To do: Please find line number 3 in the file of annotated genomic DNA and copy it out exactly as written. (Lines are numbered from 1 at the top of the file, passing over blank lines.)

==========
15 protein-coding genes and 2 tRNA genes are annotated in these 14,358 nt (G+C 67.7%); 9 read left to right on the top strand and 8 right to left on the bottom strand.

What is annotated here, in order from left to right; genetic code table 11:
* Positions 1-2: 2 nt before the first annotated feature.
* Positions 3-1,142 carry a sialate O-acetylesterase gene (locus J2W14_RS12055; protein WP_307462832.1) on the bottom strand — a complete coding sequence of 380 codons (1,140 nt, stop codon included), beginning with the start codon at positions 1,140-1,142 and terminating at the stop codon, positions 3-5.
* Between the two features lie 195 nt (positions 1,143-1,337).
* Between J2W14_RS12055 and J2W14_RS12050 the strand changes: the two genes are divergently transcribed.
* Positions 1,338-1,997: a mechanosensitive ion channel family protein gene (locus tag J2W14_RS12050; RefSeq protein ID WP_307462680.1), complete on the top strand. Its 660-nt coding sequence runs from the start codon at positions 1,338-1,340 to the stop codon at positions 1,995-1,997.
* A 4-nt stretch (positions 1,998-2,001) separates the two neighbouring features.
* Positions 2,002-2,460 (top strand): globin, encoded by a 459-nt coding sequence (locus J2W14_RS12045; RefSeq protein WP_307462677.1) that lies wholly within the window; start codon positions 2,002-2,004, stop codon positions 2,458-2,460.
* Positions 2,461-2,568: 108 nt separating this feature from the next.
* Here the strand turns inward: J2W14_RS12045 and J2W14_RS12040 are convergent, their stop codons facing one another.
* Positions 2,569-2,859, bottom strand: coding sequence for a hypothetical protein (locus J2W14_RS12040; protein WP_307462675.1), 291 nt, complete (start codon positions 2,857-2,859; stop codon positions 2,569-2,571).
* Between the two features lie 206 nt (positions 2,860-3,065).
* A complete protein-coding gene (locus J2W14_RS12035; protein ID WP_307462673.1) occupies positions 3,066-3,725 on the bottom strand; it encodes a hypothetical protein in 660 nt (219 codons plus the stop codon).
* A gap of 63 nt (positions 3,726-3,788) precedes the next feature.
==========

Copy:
* Positions 1-2: 2 nt before the first annotated feature.